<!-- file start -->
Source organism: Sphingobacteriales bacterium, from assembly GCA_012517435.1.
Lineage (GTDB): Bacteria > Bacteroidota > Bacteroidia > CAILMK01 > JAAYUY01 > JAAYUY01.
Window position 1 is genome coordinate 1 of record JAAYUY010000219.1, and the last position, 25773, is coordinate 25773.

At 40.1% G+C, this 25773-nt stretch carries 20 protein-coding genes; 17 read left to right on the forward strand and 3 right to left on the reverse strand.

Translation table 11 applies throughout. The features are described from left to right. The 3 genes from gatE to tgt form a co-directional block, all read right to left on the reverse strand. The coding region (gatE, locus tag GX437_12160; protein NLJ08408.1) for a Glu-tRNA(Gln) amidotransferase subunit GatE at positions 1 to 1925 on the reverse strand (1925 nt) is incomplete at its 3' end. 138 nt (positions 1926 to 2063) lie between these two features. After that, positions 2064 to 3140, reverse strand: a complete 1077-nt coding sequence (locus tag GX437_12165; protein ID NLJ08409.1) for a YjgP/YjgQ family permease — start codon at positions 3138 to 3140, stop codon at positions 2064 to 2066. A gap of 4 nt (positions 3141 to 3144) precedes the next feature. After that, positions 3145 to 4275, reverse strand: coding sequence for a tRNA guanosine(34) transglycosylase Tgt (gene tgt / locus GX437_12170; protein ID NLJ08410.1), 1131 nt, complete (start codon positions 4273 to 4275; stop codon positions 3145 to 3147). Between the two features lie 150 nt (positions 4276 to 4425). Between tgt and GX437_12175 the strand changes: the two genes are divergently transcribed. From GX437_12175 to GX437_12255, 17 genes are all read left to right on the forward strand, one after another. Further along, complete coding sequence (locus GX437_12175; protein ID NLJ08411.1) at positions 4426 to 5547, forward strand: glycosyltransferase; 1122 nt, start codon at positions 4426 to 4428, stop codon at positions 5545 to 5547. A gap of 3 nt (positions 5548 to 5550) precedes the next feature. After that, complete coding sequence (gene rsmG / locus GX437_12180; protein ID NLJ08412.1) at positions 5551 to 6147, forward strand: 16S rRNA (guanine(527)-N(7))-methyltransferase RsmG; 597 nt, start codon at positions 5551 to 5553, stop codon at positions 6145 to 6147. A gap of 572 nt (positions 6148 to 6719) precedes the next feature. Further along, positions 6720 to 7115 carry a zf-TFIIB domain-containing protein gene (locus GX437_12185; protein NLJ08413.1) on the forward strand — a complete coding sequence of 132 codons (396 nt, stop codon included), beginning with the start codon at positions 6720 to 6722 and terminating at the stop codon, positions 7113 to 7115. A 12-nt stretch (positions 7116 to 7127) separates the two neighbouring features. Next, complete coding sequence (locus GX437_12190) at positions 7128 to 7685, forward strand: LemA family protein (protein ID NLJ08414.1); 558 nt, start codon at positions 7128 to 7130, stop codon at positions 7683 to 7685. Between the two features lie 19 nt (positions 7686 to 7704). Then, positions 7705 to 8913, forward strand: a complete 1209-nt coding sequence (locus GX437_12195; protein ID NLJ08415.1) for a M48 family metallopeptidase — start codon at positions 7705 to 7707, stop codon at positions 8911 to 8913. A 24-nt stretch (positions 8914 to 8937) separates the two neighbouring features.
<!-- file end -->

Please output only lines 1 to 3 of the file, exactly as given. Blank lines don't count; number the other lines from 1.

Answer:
Source organism: Sphingobacteriales bacterium, from assembly GCA_012517435.1.
Lineage (GTDB): Bacteria > Bacteroidota > Bacteroidia > CAILMK01 > JAAYUY01 > JAAYUY01.
Window position 1 is genome coordinate 1 of record JAAYUY010000219.1, and the last position, 25773, is coordinate 25773.